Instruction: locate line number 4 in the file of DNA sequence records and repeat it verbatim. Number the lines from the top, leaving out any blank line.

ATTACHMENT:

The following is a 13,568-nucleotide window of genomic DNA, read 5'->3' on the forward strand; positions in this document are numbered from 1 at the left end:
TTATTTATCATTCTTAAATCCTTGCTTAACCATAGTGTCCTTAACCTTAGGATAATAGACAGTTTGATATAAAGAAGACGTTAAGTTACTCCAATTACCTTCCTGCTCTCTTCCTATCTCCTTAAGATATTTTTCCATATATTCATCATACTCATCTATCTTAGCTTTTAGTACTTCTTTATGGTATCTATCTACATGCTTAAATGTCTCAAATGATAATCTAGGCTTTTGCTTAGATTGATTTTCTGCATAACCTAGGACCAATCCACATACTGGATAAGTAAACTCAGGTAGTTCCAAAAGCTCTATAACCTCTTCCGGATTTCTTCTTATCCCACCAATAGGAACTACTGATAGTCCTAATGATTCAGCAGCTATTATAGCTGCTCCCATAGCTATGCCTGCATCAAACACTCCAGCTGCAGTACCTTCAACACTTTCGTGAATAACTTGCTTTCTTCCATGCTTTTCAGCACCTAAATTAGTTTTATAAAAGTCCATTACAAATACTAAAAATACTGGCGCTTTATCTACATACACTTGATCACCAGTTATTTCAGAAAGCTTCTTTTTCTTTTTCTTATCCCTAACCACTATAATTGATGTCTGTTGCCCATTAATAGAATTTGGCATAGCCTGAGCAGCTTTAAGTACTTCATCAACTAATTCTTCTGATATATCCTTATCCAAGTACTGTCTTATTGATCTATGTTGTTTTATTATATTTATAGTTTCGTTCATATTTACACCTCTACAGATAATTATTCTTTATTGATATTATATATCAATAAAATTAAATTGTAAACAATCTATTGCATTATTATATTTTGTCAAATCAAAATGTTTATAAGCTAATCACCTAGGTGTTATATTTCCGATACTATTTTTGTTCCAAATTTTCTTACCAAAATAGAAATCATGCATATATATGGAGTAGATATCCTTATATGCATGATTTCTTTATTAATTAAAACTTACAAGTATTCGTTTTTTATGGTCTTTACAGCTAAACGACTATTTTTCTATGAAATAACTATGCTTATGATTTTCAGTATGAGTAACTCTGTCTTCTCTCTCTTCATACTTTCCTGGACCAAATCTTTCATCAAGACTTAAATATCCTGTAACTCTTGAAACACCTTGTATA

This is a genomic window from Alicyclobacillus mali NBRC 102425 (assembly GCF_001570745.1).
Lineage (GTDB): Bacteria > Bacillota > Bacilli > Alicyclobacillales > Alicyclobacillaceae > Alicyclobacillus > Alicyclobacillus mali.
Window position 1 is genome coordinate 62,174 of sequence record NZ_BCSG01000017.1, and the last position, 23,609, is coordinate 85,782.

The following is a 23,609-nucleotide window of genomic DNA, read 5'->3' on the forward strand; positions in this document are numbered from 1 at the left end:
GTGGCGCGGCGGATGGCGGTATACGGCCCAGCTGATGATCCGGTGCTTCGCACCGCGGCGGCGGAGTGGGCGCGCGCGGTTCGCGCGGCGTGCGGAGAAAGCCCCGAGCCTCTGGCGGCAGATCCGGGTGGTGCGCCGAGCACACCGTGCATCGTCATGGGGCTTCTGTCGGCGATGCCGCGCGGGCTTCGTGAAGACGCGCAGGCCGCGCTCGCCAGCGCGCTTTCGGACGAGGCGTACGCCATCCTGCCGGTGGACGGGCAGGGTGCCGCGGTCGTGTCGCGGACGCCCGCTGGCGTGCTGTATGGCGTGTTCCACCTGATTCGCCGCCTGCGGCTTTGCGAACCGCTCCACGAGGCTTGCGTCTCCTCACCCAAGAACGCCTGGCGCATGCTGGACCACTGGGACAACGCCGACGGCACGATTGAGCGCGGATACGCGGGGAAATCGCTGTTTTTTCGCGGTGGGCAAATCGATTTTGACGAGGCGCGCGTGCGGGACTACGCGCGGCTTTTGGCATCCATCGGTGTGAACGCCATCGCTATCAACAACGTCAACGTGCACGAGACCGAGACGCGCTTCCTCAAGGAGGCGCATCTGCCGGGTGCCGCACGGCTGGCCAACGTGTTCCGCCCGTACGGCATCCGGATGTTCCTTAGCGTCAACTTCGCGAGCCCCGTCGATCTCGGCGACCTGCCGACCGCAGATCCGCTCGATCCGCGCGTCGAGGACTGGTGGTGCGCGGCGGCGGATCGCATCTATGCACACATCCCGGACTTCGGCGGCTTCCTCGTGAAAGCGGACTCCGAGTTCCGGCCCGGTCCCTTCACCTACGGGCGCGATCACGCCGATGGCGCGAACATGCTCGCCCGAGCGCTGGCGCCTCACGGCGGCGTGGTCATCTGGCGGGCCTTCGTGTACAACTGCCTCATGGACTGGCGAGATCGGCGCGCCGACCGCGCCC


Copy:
Lineage (GTDB): Bacteria > Bacillota > Bacilli > Alicyclobacillales > Alicyclobacillaceae > Alicyclobacillus > Alicyclobacillus mali.